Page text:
File: gdbinit

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# If you use the GNU debugger gdb to debug the Python C runtime, you
# might find some of the following commands useful.  Copy this to your
# ~/.gdbinit file and it'll get loaded into gdb automatically when you
# start it up.  Then, at the gdb prompt you can do things like:
#
#    (gdb) pyo apyobjectptr
#    <module 'foobar' (built-in)>
#    refcounts: 1
#    address    : 84a7a2c
#    $1 = void
#    (gdb)
#
# NOTE: If you have gdb 7 or later, it supports debugging of Python directly
# with embedded macros that you may find superior to what is in here.
# See Tools/gdb/libpython.py and http://bugs.python.org/issue8032.

# Prints a representation of the object to stderr, along with the
# number of reference counts it current has and the hex address the
# object is allocated at.  The argument must be a PyObject*
define pyo
    # side effect of calling _PyObject_Dump is to dump the object's
    # info - assigning just prevents gdb from printing the
    # NULL return value
    set $_unused_void = _PyObject_Dump($arg0)
end

# Prints a representation of the object to stderr, along with the
# number of reference counts it current has and the hex address the
# object is allocated at.  The argument must be a PyGC_Head*
define pyg
    print _PyGC_Dump($arg0)
end

# print the local variables of the current frame
define pylocals
    set $_i = 0
    while $_i < f->f_code->co_nlocals
	if f->f_localsplus + $_i != 0
	    set $_names = co->co_varnames
	    set $_name = PyString_AsString(PyTuple_GetItem($_names, $_i))
	    printf "%s:\n", $_name
            pyo f->f_localsplus[$_i]
	end
        set $_i = $_i + 1
    end
end

# A rewrite of the Python interpreter's line number calculator in GDB's
# command language
define lineno
    set $__continue = 1
    set $__co = f->f_code
    set $__lasti = f->f_lasti
    set $__sz = ((PyStringObject *)$__co->co_lnotab)->ob_size/2
    set $__p = (unsigned char *)((PyStringObject *)$__co->co_lnotab)->ob_sval
    set $__li = $__co->co_firstlineno
    set $__ad = 0
    while ($__sz-1 >= 0 && $__continue)
      set $__sz = $__sz - 1
      set $__ad = $__ad + *$__p
      set $__p = $__p + 1
      if ($__ad > $__lasti)
	set $__continue = 0
      else
        set $__li = $__li + *$__p
        set $__p = $__p + 1
      end
    end
    printf "%d", $__li
end

# print the current frame - verbose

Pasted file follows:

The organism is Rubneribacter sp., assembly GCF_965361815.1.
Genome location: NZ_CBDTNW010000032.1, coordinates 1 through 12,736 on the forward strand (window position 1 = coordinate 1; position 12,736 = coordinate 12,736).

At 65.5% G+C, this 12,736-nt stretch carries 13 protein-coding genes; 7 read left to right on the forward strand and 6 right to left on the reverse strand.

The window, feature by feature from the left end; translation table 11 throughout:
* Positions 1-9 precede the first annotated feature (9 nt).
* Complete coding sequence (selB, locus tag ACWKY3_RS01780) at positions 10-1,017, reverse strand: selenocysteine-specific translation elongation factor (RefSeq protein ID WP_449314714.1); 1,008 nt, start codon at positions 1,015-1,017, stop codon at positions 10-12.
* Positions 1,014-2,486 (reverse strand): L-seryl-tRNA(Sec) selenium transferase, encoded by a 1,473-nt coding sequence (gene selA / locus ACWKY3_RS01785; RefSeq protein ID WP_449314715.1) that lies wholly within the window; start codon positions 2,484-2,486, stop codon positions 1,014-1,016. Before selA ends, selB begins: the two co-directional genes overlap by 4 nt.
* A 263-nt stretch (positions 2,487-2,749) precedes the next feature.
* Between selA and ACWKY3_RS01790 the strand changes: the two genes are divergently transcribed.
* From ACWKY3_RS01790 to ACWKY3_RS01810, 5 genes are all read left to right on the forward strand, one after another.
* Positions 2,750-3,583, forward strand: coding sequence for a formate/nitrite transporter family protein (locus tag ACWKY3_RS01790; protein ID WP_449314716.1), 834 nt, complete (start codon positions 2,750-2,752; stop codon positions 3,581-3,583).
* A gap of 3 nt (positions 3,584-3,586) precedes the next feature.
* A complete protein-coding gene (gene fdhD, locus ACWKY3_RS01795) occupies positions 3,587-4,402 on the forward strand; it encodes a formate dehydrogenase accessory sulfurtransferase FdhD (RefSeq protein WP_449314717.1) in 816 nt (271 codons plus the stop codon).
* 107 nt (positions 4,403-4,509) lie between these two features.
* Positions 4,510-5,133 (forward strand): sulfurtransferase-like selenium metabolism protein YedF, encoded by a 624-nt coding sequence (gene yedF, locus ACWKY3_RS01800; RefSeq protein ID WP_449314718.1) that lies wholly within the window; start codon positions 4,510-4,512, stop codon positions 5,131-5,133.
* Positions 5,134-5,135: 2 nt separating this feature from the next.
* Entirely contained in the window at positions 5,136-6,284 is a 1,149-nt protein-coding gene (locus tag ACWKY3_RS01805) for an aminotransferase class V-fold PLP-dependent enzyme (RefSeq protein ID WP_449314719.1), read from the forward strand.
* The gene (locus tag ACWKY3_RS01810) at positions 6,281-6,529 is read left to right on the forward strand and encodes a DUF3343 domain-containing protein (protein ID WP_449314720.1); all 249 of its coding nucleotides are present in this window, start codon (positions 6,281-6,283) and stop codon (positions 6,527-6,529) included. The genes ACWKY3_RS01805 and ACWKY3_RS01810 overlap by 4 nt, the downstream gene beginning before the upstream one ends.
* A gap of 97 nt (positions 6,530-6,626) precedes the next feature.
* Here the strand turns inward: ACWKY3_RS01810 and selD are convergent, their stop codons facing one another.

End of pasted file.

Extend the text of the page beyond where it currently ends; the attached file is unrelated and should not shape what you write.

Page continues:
define pyframev
    pyframe
    pylocals
end

define pyframe
    set $__fn = (char *)((PyStringObject *)co->co_filename)->ob_sval
    set $__n = (char *)((PyStringObject *)co->co_name)->ob_sval
    printf "%s (", $__fn
    lineno
    printf "): %s\n", $__n
### Uncomment these lines when using from within Emacs/XEmacs so it will
### automatically track/display the current Python source line
#    printf "%c%c%s:", 032, 032, $__fn
#    lineno
#    printf ":1\n"
end

### Use these at your own risk.  It appears that a bug in gdb causes it
### to crash in certain circumstances.

#define up
#    up-silently 1
#    printframe
#end

#define down
#    down-silently 1
#    printframe
#end

define printframe
    if $pc > PyEval_EvalFrameEx && $pc < PyEval_EvalCodeEx
	pyframe
    else
        frame
    end
end

# Here's a somewhat fragile way to print the entire Python stack from gdb.
# It's fragile because the tests for the value of $pc depend on the layout
# of specific functions in the C source code.

# Explanation of while and if tests: We want to pop up the stack until we
# land in Py_Main (this is probably an incorrect assumption in an embedded
# interpreter, but the test can be extended by an interested party).  If
# Py_Main <= $pc <= Py_GetArgcArv is true, $pc is in Py_Main(), so the while
# tests succeeds as long as it's not true.  In a similar fashion the if
# statement tests to see if we are in PyEval_EvalFrameEx().

# Note: The name of the main interpreter function and the function which
# follow it has changed over time.  This version of pystack works with this
# version of Python.  If you try using it with older or newer versions of
# the interpreter you may will have to change the functions you compare with
# $pc.

# print the entire Python call stack
define pystack
    while $pc < Py_Main || $pc > Py_GetArgcArgv
        if $pc > PyEval_EvalFrameEx && $pc < PyEval_EvalCodeEx
	    pyframe
        end
        up-silently 1
    end
    select-frame 0
end

# print the entire Python call stack - verbose mode
define pystackv
    while $pc < Py_Main || $pc > Py_GetArgcArgv
        if $pc > PyEval_EvalFrameEx && $pc < PyEval_EvalCodeEx
	    pyframev
        end
        up-silently 1
    end
    select-frame 0
end

# generally useful macro to print a Unicode string
def pu
  set $uni = $arg0 
  set $i = 0
  while (*$uni && $i++<100)
    if (*$uni < 0x80) 
      print *(char*)$uni++
    else
      print /x *(short*)$uni++
    end
  end
end